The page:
But some of the characters who were too blurred in the earlier movie become more distinct in this one — in particular, Matt Damon as young upstart pickpocket Linus Caldwell. At one point he and Turk and Virgil Malloy (the twins played by Casey Affleck and Scott Caan) try to hatch a scheme to rescue the remainder of the 11 from a pickle they’ve gotten themselves into. They reel off a number of mysteriously named ploys: “How about ‘Hell in a Handbasket’?” one of the twins suggests. “No,” Linus says resolutely, his brow furrowed in thought, “we can’t train a cat that quickly.”

Nearly every character gets his or her share of good lines. Carl Reiner, returning as old-time flimflammer Saul Bloom, gets to utter the immortal words, “Often pregnant women become ambidextrous.” (It makes about as much sense in the movie as it does on the page, but it makes you giggle anyway.) The outlandishly exquisite Elliott Gould returns, in bow tie and Swifty Lazar horn-rims, as bean counter Reuben Tishkoff. He has parlayed his portion of the stolen money into a small fortune, which, at the start of the 11′s troubles, he offers up to help alleviate the group’s debt to Terry Benedict. With guileless affection he asks his compatriots, “Who would I talk to if you were all dead?”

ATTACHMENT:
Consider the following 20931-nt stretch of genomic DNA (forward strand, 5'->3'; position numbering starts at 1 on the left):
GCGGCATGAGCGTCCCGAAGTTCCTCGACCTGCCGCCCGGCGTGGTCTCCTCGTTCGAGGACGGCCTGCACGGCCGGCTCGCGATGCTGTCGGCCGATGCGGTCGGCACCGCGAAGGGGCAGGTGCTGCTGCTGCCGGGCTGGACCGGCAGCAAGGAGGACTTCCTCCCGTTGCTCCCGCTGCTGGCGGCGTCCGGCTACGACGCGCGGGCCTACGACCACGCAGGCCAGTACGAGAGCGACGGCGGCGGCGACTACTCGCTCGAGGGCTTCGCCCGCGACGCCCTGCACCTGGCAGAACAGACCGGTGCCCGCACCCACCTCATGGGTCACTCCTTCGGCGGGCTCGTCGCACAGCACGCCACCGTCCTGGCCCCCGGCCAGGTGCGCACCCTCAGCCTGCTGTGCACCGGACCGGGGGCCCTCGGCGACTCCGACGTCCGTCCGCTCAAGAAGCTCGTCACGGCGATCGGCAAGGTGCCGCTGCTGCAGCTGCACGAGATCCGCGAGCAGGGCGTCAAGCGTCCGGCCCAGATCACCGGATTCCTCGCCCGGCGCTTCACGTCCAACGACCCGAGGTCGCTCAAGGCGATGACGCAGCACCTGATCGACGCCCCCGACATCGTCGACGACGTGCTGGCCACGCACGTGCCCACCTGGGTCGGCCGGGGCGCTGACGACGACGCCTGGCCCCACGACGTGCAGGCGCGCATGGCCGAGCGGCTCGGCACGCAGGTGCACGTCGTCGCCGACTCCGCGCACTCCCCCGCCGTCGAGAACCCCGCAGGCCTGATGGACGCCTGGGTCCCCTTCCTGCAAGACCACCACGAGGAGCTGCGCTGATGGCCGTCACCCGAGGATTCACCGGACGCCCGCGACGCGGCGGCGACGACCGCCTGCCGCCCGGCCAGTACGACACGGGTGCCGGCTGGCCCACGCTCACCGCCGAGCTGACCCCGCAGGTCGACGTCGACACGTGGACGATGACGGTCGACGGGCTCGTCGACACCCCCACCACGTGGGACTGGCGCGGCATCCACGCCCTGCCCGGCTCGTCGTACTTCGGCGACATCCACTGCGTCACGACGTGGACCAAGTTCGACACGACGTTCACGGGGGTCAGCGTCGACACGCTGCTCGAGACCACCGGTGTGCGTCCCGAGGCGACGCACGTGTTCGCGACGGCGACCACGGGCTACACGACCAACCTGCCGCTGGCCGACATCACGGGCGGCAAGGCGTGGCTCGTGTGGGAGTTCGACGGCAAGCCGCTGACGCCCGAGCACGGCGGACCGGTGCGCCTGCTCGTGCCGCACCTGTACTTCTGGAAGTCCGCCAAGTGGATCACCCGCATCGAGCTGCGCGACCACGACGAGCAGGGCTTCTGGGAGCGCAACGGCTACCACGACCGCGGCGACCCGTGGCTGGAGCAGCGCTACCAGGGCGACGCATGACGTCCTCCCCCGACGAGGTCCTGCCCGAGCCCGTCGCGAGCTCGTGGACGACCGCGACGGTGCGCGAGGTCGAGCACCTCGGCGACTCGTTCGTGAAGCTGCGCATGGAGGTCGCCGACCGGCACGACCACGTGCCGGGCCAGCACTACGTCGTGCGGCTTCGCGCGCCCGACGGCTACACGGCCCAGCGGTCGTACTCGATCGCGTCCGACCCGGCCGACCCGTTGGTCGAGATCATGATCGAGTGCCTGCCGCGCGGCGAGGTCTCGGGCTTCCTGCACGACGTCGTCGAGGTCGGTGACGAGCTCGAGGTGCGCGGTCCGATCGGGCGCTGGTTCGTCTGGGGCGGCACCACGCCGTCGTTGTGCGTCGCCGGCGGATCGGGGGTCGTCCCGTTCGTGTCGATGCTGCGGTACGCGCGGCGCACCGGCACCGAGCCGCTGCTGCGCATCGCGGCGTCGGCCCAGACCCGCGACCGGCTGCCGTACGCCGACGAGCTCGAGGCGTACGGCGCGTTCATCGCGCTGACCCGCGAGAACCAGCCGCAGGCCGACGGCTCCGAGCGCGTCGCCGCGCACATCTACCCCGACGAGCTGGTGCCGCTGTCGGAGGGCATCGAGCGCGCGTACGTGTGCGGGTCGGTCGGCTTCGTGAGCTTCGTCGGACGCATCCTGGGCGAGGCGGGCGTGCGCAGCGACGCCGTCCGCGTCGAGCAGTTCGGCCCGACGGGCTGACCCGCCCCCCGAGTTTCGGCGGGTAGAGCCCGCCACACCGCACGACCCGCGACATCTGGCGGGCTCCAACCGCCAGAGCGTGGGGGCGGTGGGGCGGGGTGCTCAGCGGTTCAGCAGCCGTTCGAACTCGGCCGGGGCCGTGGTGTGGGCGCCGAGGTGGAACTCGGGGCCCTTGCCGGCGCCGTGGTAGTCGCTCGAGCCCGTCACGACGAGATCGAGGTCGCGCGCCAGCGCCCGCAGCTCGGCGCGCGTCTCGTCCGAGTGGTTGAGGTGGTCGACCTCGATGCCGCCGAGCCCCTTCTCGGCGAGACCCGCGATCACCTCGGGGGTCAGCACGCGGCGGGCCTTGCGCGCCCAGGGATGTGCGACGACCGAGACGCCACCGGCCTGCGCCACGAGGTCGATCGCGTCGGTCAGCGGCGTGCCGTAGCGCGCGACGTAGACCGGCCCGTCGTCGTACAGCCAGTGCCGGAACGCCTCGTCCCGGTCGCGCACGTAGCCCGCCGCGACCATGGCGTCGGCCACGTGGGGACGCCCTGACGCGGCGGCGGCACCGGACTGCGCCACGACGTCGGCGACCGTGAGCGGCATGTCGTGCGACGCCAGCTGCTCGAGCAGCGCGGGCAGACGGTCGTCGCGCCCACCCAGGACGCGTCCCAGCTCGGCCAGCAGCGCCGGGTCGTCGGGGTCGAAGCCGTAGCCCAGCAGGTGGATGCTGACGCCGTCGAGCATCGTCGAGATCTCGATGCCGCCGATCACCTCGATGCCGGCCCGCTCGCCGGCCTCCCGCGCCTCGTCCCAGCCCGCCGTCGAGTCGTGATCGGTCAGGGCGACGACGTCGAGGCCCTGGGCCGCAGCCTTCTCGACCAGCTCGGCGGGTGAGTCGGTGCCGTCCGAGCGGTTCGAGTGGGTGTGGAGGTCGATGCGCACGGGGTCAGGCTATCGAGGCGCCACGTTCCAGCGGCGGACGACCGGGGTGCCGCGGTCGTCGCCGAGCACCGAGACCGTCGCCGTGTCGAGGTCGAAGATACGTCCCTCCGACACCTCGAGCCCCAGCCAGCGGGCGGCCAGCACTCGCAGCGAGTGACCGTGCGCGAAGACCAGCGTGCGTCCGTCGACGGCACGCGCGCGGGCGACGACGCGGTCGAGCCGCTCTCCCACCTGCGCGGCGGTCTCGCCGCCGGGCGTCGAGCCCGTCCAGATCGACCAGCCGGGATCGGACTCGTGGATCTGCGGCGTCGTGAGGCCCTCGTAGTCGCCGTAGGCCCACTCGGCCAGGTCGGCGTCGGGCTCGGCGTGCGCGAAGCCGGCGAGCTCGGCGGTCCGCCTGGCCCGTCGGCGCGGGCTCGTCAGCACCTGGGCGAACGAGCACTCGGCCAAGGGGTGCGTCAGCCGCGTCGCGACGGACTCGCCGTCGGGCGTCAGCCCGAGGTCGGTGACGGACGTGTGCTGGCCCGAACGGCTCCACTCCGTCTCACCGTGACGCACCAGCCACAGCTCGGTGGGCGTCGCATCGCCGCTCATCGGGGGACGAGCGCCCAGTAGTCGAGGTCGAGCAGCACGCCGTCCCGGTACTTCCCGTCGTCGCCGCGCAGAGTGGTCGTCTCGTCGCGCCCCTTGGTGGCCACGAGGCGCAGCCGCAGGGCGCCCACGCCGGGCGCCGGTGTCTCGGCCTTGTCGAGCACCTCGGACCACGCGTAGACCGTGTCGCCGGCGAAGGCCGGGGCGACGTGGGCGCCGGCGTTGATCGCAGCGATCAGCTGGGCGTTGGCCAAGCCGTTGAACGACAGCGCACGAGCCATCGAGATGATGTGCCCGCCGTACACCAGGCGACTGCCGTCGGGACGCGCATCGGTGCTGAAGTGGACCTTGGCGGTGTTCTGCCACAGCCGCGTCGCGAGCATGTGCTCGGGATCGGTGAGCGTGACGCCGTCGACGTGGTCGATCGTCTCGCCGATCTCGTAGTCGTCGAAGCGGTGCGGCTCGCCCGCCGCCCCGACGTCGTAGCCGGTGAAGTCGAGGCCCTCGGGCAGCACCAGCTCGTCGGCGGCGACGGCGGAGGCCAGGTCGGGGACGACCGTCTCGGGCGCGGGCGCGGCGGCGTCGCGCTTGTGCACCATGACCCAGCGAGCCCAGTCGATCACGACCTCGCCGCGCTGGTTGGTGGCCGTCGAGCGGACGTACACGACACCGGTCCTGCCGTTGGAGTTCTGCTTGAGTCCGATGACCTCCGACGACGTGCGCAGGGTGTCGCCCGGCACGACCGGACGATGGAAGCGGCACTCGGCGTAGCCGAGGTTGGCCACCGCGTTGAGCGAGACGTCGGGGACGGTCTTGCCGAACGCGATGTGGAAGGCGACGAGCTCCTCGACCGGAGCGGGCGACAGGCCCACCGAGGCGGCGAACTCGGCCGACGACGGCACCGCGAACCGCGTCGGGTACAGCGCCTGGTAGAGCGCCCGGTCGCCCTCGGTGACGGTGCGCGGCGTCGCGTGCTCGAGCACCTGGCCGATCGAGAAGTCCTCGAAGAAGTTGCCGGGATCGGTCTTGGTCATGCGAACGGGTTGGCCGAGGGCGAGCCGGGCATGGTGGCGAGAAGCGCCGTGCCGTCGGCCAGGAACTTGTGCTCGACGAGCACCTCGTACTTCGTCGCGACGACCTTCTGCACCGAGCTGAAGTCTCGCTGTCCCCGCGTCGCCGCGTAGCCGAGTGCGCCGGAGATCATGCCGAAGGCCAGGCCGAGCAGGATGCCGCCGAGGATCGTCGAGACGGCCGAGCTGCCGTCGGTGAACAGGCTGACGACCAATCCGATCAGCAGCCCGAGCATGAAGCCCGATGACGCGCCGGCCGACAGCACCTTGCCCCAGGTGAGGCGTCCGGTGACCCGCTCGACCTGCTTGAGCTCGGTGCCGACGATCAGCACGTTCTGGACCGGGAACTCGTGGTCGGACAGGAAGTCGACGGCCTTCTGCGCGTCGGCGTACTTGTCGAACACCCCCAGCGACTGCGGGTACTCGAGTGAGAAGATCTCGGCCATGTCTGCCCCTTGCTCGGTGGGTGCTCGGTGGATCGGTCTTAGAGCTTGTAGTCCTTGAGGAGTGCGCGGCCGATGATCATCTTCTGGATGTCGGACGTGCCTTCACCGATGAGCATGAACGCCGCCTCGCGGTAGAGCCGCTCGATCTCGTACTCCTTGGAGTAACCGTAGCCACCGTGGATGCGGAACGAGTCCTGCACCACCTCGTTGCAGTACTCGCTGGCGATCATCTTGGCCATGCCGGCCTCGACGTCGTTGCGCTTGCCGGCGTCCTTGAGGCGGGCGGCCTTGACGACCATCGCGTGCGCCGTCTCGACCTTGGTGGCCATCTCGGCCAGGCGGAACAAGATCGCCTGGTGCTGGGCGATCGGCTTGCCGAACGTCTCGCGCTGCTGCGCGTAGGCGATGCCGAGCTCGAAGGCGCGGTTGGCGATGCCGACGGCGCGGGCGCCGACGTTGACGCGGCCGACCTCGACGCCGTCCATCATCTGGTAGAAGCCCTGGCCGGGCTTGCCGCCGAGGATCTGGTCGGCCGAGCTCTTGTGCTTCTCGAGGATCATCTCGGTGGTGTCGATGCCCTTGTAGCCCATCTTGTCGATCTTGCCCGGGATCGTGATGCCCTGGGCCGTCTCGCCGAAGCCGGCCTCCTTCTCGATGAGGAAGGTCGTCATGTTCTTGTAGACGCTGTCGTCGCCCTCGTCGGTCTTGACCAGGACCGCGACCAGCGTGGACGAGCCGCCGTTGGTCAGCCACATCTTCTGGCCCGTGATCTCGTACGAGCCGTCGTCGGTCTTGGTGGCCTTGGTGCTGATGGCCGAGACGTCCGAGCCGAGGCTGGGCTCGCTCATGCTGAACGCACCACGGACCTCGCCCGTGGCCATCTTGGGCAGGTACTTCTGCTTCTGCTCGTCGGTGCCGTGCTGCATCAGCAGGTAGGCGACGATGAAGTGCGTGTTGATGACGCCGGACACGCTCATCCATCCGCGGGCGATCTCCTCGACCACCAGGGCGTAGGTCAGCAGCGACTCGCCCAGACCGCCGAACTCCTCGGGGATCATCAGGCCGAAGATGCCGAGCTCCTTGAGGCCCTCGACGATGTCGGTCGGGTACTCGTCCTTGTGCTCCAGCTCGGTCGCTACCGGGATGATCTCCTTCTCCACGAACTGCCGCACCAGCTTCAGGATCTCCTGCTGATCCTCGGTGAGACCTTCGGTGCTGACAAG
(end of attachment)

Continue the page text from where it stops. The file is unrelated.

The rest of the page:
Some characters get very few lines and still manage to make an impression: Yen (Shaobo Qin), the “grease man,” doesn’t say much at all, but he does fold himself up into a duffel bag, which is no mean feat. (When he’s not appearing in Steven Soderbergh movies, Shaobo is a member of the Peking Acrobats.)

Other characters, notably Don Cheadle’s explosives expert Basher Tarr and Bernie Mac’s manicure-loving safecracker Frank Catton, have little to do, which is a shame. But they still manage to seem like a necessary part of the whole. “Ocean’s Twelve” is, after all, a buddy movie with lots of buddies. The interplay between and among the characters, even more than the mechanics of the plot, is what matters, and once again, Soderbergh manages to keep most, if not all, of his characters spinning at once. His great skill lies in making it all seem so easy. That, after all, is the gift of the innately stylish. The rest is just window dressing.

Stephanie Zacharek is a senior writer for Salon Arts & Entertainment.

More Related Stories

Featured Slide Shows

  • Share on Twitter
  • Share on Facebook
  • 1 of 11
  • Close
  • Fullscreen
  • Thumbnails

    Ten spectacular graphic novels from 2014

    Beautiful Darkness by Fabien Vehlmann & Kerascoët